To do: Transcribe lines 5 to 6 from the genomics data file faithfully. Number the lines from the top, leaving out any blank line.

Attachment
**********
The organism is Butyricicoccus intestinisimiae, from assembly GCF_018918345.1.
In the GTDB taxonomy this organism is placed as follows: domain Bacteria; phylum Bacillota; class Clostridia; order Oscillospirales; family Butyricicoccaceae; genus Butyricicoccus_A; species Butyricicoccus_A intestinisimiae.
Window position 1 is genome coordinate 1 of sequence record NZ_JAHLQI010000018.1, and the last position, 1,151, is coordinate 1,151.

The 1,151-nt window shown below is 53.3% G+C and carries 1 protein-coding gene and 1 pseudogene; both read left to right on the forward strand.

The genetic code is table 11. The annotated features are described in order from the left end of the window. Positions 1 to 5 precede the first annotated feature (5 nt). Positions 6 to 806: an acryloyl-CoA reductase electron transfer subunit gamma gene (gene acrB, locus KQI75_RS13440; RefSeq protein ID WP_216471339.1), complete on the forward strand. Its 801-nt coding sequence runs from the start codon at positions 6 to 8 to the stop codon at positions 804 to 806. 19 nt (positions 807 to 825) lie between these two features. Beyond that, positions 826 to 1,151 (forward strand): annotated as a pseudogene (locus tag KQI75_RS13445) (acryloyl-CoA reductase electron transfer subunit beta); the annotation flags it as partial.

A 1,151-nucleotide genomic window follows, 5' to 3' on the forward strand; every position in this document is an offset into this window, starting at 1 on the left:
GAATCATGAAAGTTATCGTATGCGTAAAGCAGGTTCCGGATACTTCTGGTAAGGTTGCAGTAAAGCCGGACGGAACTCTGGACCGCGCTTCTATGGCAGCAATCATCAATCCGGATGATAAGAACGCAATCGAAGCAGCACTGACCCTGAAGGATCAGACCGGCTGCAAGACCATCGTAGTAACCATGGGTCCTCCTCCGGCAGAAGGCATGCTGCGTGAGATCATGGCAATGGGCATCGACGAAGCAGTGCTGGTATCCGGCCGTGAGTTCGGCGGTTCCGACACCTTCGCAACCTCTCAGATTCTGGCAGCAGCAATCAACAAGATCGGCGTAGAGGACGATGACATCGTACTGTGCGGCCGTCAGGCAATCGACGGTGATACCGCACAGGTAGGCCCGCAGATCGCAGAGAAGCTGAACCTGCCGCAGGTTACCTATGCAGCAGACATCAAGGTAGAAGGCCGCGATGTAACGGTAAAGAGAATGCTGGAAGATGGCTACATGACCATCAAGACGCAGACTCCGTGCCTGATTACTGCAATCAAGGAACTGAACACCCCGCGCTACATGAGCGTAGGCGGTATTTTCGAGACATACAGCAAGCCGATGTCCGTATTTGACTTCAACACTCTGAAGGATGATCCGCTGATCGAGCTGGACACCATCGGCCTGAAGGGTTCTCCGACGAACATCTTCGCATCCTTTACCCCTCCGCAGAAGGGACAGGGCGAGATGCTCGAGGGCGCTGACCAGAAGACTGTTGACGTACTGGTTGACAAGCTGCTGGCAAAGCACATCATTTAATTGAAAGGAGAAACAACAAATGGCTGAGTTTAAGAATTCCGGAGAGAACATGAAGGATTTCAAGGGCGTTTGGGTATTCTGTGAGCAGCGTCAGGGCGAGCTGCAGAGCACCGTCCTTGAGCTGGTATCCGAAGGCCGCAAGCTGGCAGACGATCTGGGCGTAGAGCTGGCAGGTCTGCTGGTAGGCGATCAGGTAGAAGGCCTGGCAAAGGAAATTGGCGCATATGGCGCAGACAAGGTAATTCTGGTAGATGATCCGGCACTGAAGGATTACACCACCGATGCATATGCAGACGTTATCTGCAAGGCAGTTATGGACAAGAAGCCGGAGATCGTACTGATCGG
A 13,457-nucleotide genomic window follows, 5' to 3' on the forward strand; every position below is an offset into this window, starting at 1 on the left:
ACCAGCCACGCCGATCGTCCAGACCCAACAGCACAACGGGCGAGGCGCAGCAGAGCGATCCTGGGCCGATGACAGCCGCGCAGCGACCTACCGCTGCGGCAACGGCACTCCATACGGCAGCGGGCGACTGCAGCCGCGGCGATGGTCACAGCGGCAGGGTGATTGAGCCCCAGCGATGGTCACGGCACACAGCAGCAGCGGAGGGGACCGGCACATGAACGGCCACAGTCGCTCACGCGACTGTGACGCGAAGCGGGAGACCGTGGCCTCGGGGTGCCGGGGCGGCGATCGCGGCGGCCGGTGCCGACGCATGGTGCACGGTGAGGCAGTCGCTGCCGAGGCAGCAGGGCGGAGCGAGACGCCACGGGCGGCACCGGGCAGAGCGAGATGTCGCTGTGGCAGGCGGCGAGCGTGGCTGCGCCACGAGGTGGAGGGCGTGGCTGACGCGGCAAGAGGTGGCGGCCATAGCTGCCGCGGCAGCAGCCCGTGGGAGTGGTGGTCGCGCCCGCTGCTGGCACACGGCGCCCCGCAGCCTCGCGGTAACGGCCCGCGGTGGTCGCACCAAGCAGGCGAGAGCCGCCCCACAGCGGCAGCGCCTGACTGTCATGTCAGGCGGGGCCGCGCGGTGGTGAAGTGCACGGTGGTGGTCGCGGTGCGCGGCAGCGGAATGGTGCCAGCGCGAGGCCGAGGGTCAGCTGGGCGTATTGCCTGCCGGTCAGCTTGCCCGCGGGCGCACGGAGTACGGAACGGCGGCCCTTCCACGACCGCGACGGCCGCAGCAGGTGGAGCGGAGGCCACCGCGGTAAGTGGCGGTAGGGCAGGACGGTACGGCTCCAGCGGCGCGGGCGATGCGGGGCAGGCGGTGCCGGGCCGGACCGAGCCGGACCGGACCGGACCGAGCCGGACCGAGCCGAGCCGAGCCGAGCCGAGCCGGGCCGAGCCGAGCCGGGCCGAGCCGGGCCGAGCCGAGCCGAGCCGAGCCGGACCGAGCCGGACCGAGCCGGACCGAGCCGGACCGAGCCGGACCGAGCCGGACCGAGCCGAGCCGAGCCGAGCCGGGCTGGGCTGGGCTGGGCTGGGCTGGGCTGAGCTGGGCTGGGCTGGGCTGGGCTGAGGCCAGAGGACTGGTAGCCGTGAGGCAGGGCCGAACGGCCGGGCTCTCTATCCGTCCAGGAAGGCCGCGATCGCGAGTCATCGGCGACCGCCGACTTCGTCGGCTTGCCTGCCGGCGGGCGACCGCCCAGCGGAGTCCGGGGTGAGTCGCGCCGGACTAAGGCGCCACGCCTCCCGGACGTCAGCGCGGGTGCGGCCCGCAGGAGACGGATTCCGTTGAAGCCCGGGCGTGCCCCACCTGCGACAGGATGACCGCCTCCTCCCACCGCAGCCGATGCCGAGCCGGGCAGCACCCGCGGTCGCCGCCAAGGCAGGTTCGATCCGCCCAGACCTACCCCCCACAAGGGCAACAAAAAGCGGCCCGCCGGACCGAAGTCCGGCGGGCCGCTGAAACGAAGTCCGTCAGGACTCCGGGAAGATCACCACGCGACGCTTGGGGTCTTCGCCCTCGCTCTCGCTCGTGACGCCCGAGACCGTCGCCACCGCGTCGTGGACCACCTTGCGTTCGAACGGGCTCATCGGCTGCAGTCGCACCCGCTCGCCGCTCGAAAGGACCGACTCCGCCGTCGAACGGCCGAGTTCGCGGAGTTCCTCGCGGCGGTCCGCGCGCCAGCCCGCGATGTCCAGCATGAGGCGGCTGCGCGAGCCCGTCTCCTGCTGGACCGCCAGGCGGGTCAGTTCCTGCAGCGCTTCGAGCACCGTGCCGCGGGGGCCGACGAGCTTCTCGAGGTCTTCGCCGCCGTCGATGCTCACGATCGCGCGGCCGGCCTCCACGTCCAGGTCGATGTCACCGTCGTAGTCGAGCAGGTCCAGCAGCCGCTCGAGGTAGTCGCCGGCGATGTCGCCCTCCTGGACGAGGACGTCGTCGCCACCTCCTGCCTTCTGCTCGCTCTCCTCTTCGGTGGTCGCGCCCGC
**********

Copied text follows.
The genetic code is table 11. The annotated features are described in order from the left end of the window. Positions 1 to 5 precede the first annotated feature (5 nt). Positions 6 to 806: an acryloyl-CoA reductase electron transfer subunit gamma gene (gene acrB, locus KQI75_RS13440; RefSeq protein ID WP_216471339.1), complete on the forward strand. Its 801-nt coding sequence runs from the start codon at positions 6 to 8 to the stop codon at positions 804 to 806. 19 nt (positions 807 to 825) lie between these two features. Beyond that, positions 826 to 1,151 (forward strand): annotated as a pseudogene (locus tag KQI75_RS13445) (acryloyl-CoA reductase electron transfer subunit beta); the annotation flags it as partial.

A 1,151-nucleotide genomic window follows, 5' to 3' on the forward strand; every position in this document is an offset into this window, starting at 1 on the left: